A Director's Cut (An Abbot Peter
Church Times Bookshop £7.20 (Use code
THIS is the third outing for Abbot Peter, once head of a desert
monastery, now retired to the sleepy seaside town of Stormhaven,
and his niece DI Tasmin Shah, "as ambitious as Stalin and much
better looking". They are in the theatre, enjoying free tickets to
something DI Shah wouldn't have paid for - a grim two-hander
involving a mother and daughter at war - when the curtain rises to
reveal the theatre's owner with her throat cut. Everyone is a
suspect - the controversial young writer, the quiet lady who does
the costumes, the fashionable director, and the actors, ageing
Margery and pretty Millicent. So is the vagrant living in the
churchyard next door, until he, too, dies horribly.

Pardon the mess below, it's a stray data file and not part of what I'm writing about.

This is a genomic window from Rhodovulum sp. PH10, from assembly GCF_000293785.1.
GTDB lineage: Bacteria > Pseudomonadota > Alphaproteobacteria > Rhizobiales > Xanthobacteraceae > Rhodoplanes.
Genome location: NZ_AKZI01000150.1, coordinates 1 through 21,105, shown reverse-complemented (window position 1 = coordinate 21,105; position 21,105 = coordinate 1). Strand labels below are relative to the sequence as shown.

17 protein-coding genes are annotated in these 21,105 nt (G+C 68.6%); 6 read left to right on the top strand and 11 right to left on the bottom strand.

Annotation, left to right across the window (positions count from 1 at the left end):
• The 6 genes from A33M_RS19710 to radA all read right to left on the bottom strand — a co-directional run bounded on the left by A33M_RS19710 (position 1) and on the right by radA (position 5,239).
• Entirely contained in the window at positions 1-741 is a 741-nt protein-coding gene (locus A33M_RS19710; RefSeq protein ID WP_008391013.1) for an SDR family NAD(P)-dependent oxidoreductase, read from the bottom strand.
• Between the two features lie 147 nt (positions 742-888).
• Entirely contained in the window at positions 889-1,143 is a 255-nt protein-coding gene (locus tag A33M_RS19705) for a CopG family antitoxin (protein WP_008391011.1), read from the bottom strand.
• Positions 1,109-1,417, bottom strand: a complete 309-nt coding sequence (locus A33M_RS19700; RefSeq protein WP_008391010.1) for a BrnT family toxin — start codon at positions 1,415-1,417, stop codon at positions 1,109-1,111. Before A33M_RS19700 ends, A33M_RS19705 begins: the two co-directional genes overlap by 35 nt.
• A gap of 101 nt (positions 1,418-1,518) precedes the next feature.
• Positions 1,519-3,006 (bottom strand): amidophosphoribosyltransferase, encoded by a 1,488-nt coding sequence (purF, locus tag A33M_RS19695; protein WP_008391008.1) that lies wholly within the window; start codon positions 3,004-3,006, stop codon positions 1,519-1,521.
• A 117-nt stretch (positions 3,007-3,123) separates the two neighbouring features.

The background theme is family. The writer is at war with his
bishop, and psychotherapy reveals that all may not be well with the
Shahs. The author likes his literary jokes, and intertwined with
the story is that of Meister Eckhart, the medieval philosopher who
was of the opinion that family didn't exist.
The hallmarks that distinguished Parke's earlier work - the wit,
sharp dialogue, and ability to project himself into the heads of
his characters - are still there. His bishop, wallowing in false
humility, is both a wonderful comic grotesque and uncomfortably
real. I do wish Parke would abandon his habit of writing in very
short chapters. Ruth Rendell doesn't need to do it, and, as his
plotting grows in complexity and confidence, with a truly
Rendellian twist at the end, neither does he.
Fiona Hook is a writer and EFL teacher.